thumbnailMany of us work in organizations that have been around for many decades. For example, IBM—a popular employer—is over 100 years old.

Older organizations are great, but they often have a corporate culture that has not changed much over the years. In addition, their traditional products and services continue to sell well, but the margins are much lower and there is much more competition. Some people blame stagnation and lower profits on age—that only new and hip things sell these days.

But the age of your product, service, culture, and even your people is not the problem.  Let’s face it, I know old people who are young in their thinking, and I know young people who are rigid and old in their thinking. With that said, a corporate culture that has been in existence for a long time can work for you, or against you, depending on the key values of that culture. If innovation, creativity, and change are important and those related behaviors are rewarded in some way, then an old culture can do well.

Often it takes a crisis to make us step back and rethink our products, services, and even our culture. For example, in 1993 IBM almost crumbled due to their failure to anticipate the changing needs of their customers. Even though they had a division that made something new—PCs—that division was held back so that the mainframe business would not feel threatened within their own organization.

Of course, there is a lot more to the IBM story, but if you look at what happened to them, they failed to anticipate the shift in computing that was there for all to see. They fell into the classic mindset of “protect and defend.” However, protecting and defending the status quo will always get you into trouble when technology is shifting how we live, work, and play, as it is doing today.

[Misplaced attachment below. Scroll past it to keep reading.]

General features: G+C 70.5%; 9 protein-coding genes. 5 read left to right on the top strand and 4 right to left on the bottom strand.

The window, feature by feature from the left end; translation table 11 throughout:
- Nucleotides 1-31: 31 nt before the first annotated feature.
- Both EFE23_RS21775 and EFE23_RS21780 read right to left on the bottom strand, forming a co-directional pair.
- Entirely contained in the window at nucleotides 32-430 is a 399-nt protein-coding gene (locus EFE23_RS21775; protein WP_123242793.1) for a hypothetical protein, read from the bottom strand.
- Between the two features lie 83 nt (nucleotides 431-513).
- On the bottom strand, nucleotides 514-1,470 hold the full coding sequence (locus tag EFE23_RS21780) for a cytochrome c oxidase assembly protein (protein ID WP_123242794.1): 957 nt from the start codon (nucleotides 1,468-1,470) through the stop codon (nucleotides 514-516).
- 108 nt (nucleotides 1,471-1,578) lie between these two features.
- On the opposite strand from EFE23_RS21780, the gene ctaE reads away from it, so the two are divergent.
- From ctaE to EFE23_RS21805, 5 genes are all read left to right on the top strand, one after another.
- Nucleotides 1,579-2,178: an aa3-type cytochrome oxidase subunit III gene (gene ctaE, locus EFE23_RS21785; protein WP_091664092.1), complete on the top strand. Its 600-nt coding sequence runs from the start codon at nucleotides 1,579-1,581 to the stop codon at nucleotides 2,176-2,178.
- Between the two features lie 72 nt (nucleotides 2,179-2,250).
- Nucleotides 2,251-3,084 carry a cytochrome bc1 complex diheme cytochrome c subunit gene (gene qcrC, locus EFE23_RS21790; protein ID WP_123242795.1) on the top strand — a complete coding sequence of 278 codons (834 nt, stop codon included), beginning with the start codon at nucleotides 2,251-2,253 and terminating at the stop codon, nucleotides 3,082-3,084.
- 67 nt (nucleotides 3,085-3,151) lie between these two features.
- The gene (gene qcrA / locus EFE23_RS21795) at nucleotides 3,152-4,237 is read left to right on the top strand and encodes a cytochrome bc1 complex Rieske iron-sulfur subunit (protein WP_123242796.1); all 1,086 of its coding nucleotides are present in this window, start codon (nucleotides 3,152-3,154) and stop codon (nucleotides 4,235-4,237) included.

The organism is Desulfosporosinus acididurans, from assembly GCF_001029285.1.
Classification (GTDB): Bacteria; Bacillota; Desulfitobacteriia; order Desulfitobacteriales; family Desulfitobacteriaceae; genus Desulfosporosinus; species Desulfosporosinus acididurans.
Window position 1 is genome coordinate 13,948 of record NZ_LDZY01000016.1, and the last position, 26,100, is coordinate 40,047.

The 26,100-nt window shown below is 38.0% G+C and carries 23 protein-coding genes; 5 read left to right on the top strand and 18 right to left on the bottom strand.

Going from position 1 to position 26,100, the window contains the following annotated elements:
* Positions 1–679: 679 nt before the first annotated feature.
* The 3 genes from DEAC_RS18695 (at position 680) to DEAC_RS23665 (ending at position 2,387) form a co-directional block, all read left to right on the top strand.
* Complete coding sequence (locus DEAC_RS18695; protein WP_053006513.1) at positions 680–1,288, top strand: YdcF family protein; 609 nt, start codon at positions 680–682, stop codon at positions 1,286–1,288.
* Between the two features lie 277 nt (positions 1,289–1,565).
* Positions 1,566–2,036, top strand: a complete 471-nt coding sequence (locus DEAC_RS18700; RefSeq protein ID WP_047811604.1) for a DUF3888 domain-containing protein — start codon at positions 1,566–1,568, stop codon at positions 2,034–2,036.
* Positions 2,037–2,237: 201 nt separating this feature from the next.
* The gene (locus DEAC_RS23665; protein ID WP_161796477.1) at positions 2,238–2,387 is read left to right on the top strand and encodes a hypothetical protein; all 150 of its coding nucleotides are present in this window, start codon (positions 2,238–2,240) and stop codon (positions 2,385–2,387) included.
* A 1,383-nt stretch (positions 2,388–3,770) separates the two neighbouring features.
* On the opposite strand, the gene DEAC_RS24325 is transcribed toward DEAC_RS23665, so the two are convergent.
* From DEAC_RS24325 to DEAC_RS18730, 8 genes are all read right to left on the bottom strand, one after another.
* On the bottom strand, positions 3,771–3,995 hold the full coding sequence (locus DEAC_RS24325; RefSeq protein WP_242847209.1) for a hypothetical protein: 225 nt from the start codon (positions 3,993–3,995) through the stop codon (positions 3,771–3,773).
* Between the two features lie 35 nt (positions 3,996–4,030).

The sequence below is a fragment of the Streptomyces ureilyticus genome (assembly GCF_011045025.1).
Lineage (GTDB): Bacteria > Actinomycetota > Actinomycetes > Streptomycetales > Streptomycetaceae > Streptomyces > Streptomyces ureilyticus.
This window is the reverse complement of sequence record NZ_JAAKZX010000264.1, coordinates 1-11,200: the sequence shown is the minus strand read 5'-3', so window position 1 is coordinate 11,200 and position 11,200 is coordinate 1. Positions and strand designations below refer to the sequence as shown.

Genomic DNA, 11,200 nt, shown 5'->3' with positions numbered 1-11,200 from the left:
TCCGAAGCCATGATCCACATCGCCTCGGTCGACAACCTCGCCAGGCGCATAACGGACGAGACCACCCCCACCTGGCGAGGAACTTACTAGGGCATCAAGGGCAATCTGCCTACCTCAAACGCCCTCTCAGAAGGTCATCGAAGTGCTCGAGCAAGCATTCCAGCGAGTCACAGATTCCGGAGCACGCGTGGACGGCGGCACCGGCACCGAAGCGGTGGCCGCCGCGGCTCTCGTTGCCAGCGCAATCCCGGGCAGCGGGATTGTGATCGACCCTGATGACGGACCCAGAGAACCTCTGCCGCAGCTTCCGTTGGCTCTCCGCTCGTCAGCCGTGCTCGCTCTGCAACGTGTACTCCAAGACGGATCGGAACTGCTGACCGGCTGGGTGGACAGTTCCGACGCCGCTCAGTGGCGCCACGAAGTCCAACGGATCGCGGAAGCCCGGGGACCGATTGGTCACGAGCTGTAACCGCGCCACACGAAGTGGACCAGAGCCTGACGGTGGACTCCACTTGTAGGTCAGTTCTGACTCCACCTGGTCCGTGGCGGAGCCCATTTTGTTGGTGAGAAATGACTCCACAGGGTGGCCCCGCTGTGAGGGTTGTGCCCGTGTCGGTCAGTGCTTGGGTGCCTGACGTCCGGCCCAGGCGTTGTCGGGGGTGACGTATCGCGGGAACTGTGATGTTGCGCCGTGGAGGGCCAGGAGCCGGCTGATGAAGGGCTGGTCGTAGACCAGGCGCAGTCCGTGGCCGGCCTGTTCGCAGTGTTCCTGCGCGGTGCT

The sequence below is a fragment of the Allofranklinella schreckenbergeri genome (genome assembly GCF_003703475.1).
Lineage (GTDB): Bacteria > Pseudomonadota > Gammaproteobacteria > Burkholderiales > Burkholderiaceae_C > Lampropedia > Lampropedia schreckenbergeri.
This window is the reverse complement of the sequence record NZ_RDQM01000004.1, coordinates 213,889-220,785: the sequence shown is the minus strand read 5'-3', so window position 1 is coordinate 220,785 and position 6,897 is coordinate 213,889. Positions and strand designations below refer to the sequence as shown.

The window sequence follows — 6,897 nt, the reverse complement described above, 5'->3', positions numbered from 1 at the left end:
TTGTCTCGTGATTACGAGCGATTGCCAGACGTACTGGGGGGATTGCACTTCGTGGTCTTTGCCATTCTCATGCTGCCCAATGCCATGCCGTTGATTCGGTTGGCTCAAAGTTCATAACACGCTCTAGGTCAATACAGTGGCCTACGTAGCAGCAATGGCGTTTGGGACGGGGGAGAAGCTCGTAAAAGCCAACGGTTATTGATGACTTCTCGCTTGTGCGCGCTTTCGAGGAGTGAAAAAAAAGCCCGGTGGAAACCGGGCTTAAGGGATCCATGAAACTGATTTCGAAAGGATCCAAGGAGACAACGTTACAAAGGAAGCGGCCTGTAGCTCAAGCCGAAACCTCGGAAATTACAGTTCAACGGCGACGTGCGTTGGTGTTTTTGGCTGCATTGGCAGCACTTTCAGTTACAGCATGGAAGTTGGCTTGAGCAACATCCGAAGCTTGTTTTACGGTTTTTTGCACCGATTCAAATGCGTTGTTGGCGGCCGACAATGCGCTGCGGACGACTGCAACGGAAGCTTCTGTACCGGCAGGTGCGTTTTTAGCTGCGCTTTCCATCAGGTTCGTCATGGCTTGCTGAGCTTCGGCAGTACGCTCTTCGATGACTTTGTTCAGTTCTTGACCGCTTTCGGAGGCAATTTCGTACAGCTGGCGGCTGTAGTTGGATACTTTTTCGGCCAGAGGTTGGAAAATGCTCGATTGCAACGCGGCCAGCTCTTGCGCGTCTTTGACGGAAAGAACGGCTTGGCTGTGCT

Fortunately, IBM reacted quickly, and in 1993 they brought in new leadership to upgrade both their products and culture to fit the new world they were living in.

As someone who has been a recent advisor to IBM’s leadership, I can tell you that today they are more focused on using Hard Trends to anticipate change versus simply reacting to changes. That focus has helped IBM lead instead of bleed, even though they are over 100 years old.

I used IBM’s long history as an example, but there are many more. Let’s look at something far removed from technology: classical music.

Quartets playing classical music have been around for hundreds of years. In today’s fragmented world of music, large concerts, and social media noise, not to mention the entertaining distractions that technologies such as smart phones and YouTube bring us, quartets playing classical music often have trouble filling their relatively small theaters and selling their music.

Whether you’re selling computers or music, if you want to attract a new audience (customers) to an old product or service, or increase the relevancy of an organization with a long history, try giving it a rebirth by adding something humans do best: creativity. The following three-minute video is worth viewing to see how a classical music quartet used their creativity to add a new dimension to the overall audience experience and to attract new listeners to an old form of music. By expanding their traditional audience, they are now in high demand and can dramatically increase their income. This wonderful performance is by the German quartet Salut Salon. Enjoy.


So, what are you doing to give your products, services, and business a rebirth to attract new audiences, expand your market, and increase sales?

Please share your stories.